Translator of the Word
Translating the Bible into modern Russian is a fearsome yet rewarding responsibility
By Celeste Ryan Blyden
On the third floor of the Sligo Seventh-day Adventist Church office building in Takoma Park, Maryland, in a tiny white-walled attic with three windows, Mikhail Kulakov, Jr., is waxing poetic about merging the past with the future.
“The task of a translator could be compared to a musician transposing a piece written for violin and readying it for guitar,” he says. One end of his desk is completely covered with open books and Bibles, a lamp, a smattering of office supplies, an open laptop computer, and a black encased iPad 2. The professor of philosophy on a five-year leave from Washington Adventist University (WAU) rehearses the Russian translation of the Bible he hopes will be useful for public worship and personal devotional study.
“As we work on each phrase and passage, we read it aloud to see if it retains the melody and rhythm of the original,” he notes. “This morning I reviewed Jeremiah 51:15 in the King James Version.” He peers at the text and, with arms in full accompaniment, conducts an orchestra of words that stream forth melodiously. “‘He hath made the earth by his power, he hath established the world by his wisdom, and hath stretched out the heaven by his understanding,’” he reads in full crescendo.
The goal, he says, is to find the best words and idioms to render the meaning of the original Hebrew and match them with words typical for today’s Russian culture. “Scripture was written over a period of 1,000 years, and over that time language changed,” says Kulakov, who matriculated from Newbold College in England, the Seventh-day Adventist Theological Seminary in Michigan, and the Oxford University’s Christ Church College, where he earned a Doctor of Philosophy in theology. “It’s important to keep the linguistic nuances in mind.”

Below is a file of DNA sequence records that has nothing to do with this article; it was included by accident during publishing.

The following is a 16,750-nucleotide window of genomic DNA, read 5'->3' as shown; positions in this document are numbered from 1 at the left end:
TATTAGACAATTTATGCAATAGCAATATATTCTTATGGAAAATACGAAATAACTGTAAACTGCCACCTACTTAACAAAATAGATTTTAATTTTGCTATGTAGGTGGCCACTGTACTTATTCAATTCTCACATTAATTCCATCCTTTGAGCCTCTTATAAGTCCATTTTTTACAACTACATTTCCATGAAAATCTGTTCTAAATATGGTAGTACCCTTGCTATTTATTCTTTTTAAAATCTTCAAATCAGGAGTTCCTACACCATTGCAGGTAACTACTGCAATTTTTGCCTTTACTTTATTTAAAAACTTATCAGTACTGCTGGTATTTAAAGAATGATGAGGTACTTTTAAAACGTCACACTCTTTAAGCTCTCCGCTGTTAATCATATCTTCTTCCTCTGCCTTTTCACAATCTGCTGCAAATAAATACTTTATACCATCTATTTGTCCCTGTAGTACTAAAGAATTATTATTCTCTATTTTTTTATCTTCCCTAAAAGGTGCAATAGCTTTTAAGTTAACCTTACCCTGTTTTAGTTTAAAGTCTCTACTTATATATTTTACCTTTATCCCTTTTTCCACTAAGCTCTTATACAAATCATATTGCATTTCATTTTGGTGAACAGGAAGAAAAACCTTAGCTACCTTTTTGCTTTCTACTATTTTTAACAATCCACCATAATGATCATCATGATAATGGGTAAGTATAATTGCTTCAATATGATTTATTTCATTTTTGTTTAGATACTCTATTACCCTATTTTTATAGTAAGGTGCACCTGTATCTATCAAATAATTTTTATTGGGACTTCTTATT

GOD’S WORD IN RUSSIAN: From his office in Takoma Park, Maryland, U.S.A., Mikhail Kulakov, Jr., oversees a team that is translating the Bible into modern Russian.That’s why he and a dozen other translators, some of whom live eight time zones away in Russia, painstakingly research, write, review, and rewrite each text. “We go back and find the original Hebrew, study the definitions of each term, consult the Russian literature database to see how the best writers through the centuries used the verbiage in the most appropriate, fitting and closest context,” he shares. “We choose a variant, sleep on it, review it prayerfully and critically, and send it to philologists—specialists in language studies of syntax, style, and usage—who can tell us if it sounds like perfect, natural, good Russian that is the best equivalent for the original phrase.”
And so it goes—phrase by phrase, text by text, passage by passage, chapter by chapter, book by book, and year by year. The process has taken more than two decades, and so far the team has completed and published the Psalms and the New Testament (2002); the five books of Moses, known as the Pentateuch (2009); and Daniel and the 12 minor prophets (2011), all projects led by the fourteenth and founding member of the translation team, Kulakov’s father, role model, and namesake, the late Mikhail Petrovich Kulakov, Sr. Talking about his father’s death in 2010 and carrying on his dream to translate the Bible is a “fearsome responsibility” that his son finds moving and, at this moment, nearly overwhelming.
According to Guillermo Biaggi, president of the Euro-Asia Division (ESD), it was 22 years ago that Mikhail Kulakov, Sr., had the dream. “As the first president of the Euro-Asia Division, he wanted to translate the full Bible into modern language, because the current Russian translation of the Holy Scriptures is 130 years old,” he says.